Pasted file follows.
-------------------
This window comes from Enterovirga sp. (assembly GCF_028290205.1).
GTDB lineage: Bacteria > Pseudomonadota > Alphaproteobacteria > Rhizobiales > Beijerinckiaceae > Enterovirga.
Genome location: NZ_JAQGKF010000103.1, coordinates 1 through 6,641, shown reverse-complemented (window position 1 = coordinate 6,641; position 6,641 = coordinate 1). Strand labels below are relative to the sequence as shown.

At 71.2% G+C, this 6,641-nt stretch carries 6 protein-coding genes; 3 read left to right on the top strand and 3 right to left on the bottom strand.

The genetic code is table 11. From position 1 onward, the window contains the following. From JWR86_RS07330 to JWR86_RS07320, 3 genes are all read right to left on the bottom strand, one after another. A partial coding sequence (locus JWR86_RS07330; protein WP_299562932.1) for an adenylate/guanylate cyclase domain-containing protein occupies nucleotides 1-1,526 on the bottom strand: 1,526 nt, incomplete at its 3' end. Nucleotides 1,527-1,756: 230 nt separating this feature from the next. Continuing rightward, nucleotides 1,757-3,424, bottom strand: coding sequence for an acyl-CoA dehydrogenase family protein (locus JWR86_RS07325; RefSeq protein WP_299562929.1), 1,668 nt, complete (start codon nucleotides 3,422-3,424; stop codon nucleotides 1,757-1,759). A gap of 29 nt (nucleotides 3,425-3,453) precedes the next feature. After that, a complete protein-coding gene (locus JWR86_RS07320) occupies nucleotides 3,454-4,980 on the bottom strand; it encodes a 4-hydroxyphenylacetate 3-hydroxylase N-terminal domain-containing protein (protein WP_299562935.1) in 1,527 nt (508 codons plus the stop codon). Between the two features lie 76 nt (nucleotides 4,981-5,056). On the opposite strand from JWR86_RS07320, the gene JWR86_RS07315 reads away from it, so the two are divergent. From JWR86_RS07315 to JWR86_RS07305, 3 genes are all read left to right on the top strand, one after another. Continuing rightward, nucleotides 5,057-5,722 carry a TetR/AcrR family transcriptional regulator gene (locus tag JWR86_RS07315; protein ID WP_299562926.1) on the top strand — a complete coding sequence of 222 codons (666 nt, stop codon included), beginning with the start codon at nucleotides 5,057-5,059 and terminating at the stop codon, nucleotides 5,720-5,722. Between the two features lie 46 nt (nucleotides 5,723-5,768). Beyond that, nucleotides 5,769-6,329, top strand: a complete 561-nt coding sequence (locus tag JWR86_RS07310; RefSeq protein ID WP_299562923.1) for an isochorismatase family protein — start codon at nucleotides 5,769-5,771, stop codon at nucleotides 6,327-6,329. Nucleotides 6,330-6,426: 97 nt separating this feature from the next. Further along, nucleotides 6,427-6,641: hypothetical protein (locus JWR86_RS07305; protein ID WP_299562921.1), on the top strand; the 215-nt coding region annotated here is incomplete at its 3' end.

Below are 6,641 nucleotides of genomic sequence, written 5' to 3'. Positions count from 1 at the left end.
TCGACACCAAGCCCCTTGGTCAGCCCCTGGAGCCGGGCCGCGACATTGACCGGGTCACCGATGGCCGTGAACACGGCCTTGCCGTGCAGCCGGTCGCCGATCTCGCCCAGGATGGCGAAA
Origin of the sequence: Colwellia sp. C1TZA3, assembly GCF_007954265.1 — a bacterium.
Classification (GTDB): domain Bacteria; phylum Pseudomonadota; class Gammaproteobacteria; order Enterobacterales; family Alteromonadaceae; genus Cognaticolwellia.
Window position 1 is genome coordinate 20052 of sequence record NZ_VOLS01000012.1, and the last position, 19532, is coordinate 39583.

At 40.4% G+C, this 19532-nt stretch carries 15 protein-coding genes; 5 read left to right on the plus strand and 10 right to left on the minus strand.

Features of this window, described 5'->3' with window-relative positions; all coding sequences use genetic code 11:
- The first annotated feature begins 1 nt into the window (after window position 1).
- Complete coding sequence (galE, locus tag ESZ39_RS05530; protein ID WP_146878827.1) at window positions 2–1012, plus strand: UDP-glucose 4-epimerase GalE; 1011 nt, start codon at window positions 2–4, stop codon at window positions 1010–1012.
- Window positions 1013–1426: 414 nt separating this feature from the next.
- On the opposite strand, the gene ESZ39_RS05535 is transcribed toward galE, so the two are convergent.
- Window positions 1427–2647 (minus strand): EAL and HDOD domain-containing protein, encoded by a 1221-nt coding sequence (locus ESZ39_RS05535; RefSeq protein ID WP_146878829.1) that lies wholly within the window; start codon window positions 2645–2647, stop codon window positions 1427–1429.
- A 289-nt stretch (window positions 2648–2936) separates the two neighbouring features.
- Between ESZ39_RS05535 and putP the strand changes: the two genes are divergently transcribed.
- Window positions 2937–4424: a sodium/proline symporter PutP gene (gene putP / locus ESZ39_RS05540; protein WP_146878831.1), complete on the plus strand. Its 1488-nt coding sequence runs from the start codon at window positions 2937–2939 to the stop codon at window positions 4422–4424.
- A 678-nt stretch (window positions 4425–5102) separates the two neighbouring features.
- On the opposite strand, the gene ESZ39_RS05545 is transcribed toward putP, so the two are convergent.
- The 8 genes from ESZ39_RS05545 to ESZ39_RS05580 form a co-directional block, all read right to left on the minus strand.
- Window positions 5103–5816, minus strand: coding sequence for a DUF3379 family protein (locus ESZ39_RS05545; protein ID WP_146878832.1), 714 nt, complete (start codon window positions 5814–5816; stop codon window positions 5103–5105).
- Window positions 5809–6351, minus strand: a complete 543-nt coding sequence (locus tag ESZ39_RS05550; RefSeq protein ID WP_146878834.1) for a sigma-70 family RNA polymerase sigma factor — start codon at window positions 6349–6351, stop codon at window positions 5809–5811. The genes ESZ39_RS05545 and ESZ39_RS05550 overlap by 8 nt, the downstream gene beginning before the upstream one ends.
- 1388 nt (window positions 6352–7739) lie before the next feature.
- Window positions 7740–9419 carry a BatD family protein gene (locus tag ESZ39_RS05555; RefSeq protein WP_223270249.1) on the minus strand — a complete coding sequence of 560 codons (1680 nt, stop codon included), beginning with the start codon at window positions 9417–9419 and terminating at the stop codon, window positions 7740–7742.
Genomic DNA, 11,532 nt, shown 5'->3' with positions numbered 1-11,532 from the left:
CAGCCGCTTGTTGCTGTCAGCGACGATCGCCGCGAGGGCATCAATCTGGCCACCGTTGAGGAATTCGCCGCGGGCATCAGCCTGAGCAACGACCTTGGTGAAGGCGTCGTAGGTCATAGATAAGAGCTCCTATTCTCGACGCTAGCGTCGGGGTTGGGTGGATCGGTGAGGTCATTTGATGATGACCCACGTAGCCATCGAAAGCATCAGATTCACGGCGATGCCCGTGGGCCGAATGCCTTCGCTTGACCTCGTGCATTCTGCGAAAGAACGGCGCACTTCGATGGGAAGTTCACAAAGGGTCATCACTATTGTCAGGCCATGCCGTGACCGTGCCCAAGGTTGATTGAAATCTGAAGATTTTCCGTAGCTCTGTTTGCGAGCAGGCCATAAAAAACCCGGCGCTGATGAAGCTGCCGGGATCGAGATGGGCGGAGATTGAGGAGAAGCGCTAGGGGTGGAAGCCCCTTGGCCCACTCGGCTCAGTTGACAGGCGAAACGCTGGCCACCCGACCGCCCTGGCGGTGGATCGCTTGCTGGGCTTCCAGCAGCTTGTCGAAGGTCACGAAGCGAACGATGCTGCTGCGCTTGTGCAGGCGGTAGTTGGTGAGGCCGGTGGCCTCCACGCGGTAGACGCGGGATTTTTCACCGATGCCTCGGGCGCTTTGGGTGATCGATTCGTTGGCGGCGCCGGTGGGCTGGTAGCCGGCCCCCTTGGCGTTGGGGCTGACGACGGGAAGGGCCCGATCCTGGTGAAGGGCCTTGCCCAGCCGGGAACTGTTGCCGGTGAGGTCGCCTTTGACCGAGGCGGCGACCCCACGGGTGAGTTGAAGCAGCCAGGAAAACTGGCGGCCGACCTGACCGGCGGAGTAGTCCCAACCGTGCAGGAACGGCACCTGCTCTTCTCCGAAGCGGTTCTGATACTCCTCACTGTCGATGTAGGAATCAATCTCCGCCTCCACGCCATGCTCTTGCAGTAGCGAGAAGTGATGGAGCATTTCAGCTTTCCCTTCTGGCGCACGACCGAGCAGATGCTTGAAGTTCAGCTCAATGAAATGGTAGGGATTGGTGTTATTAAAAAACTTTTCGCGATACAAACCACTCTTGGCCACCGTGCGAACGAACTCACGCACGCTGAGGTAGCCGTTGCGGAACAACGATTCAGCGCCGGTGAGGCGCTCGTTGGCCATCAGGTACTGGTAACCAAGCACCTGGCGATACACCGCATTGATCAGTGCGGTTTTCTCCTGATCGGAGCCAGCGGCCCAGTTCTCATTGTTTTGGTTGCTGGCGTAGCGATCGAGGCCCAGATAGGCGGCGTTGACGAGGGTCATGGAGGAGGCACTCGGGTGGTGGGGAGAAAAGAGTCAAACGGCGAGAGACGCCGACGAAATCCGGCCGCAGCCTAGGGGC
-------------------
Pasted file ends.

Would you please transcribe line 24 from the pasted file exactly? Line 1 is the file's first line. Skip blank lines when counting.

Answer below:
- Window positions 5103–5816, minus strand: coding sequence for a DUF3379 family protein (locus ESZ39_RS05545; protein ID WP_146878832.1), 714 nt, complete (start codon window positions 5814–5816; stop codon window positions 5103–5105).